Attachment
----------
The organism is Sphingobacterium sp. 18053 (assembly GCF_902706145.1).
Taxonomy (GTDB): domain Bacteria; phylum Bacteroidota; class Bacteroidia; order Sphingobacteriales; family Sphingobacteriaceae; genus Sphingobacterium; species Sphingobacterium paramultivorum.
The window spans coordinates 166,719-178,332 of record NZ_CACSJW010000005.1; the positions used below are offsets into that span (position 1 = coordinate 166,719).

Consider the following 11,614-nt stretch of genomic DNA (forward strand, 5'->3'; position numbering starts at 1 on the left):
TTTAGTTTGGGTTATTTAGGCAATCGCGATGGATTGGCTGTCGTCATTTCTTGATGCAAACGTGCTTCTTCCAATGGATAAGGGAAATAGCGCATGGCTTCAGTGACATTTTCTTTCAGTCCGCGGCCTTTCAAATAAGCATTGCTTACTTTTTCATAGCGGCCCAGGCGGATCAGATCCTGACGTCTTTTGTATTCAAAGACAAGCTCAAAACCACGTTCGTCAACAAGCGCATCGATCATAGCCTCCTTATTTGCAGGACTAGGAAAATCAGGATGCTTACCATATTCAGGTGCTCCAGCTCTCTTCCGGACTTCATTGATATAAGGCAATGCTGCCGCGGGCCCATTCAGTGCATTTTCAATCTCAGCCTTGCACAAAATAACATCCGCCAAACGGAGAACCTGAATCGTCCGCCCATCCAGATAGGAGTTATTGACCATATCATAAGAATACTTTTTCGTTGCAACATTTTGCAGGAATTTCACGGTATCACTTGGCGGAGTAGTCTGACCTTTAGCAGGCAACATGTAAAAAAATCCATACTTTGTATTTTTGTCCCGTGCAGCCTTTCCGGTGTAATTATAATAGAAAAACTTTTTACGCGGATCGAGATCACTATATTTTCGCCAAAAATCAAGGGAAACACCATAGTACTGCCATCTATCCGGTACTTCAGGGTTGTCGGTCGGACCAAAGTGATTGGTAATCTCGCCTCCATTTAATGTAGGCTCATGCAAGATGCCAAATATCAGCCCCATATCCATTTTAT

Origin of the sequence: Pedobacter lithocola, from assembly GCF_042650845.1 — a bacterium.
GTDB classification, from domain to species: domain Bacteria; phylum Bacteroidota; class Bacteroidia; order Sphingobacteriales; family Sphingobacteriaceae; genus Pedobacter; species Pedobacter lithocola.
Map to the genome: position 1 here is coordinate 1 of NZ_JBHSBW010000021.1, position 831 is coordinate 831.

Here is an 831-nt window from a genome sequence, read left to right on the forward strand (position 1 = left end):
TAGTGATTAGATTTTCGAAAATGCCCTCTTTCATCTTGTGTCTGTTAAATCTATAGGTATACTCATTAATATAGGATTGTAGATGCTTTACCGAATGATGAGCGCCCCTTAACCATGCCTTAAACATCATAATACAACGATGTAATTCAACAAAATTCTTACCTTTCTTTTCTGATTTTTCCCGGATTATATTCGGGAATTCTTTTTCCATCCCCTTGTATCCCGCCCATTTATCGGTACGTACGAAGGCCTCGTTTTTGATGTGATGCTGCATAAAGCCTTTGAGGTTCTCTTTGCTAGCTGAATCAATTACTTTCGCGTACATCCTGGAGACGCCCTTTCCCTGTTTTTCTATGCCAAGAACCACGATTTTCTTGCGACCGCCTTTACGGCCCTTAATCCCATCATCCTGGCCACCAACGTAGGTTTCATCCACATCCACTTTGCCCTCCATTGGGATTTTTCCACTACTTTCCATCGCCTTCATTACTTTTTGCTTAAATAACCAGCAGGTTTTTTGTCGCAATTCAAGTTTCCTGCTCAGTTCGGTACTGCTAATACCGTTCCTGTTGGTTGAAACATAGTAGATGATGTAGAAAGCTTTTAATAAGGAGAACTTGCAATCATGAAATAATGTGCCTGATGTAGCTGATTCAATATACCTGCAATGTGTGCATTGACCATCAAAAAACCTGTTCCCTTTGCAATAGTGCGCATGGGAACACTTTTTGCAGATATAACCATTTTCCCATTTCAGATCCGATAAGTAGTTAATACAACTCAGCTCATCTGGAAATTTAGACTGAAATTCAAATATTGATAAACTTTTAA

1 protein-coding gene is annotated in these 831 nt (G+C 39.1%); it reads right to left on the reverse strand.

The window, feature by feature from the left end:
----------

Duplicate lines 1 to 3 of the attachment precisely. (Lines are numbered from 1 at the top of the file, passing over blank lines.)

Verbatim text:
The organism is Sphingobacterium sp. 18053 (assembly GCF_902706145.1).
Taxonomy (GTDB): domain Bacteria; phylum Bacteroidota; class Bacteroidia; order Sphingobacteriales; family Sphingobacteriaceae; genus Sphingobacterium; species Sphingobacterium paramultivorum.
The window spans coordinates 166,719-178,332 of record NZ_CACSJW010000005.1; the positions used below are offsets into that span (position 1 = coordinate 166,719).